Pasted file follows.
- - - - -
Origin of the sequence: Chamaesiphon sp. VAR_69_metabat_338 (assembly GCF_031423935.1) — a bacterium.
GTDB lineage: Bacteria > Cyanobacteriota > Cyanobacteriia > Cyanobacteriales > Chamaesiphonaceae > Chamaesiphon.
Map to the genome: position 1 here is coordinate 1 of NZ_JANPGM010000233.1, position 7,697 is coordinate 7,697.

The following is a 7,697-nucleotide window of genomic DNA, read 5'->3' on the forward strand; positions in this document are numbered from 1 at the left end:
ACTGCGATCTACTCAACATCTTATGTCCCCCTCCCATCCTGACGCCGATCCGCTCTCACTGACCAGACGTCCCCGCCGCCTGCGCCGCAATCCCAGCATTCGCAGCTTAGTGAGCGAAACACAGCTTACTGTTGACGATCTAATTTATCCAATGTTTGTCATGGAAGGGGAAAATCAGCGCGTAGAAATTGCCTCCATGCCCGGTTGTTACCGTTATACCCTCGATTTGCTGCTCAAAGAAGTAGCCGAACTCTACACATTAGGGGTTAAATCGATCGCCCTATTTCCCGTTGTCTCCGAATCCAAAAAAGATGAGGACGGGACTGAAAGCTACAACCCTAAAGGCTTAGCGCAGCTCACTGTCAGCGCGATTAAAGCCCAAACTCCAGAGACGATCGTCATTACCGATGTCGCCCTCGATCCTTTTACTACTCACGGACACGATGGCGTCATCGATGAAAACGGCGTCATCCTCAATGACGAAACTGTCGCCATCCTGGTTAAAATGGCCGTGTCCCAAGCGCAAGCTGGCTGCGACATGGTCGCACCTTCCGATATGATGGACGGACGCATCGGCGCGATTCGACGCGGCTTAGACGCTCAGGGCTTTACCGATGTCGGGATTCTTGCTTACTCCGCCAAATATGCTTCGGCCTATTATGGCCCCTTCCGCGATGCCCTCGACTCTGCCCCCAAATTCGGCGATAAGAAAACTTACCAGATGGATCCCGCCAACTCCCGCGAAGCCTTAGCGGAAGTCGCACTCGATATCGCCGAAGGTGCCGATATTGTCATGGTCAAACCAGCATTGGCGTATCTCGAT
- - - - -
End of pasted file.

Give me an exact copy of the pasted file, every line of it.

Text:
Origin of the sequence: Chamaesiphon sp. VAR_69_metabat_338 (assembly GCF_031423935.1) — a bacterium.
GTDB lineage: Bacteria > Cyanobacteriota > Cyanobacteriia > Cyanobacteriales > Chamaesiphonaceae > Chamaesiphon.
Map to the genome: position 1 here is coordinate 1 of NZ_JANPGM010000233.1, position 7,697 is coordinate 7,697.

The following is a 7,697-nucleotide window of genomic DNA, read 5'->3' on the forward strand; positions in this document are numbered from 1 at the left end:
ACTGCGATCTACTCAACATCTTATGTCCCCCTCCCATCCTGACGCCGATCCGCTCTCACTGACCAGACGTCCCCGCCGCCTGCGCCGCAATCCCAGCATTCGCAGCTTAGTGAGCGAAACACAGCTTACTGTTGACGATCTAATTTATCCAATGTTTGTCATGGAAGGGGAAAATCAGCGCGTAGAAATTGCCTCCATGCCCGGTTGTTACCGTTATACCCTCGATTTGCTGCTCAAAGAAGTAGCCGAACTCTACACATTAGGGGTTAAATCGATCGCCCTATTTCCCGTTGTCTCCGAATCCAAAAAAGATGAGGACGGGACTGAAAGCTACAACCCTAAAGGCTTAGCGCAGCTCACTGTCAGCGCGATTAAAGCCCAAACTCCAGAGACGATCGTCATTACCGATGTCGCCCTCGATCCTTTTACTACTCACGGACACGATGGCGTCATCGATGAAAACGGCGTCATCCTCAATGACGAAACTGTCGCCATCCTGGTTAAAATGGCCGTGTCCCAAGCGCAAGCTGGCTGCGACATGGTCGCACCTTCCGATATGATGGACGGACGCATCGGCGCGATTCGACGCGGCTTAGACGCTCAGGGCTTTACCGATGTCGGGATTCTTGCTTACTCCGCCAAATATGCTTCGGCCTATTATGGCCCCTTCCGCGATGCCCTCGACTCTGCCCCCAAATTCGGCGATAAGAAAACTTACCAGATGGATCCCGCCAACTCCCGCGAAGCCTTAGCGGAAGTCGCACTCGATATCGCCGAAGGTGCCGATATTGTCATGGTCAAACCAGCATTGGCGTATCTCGAT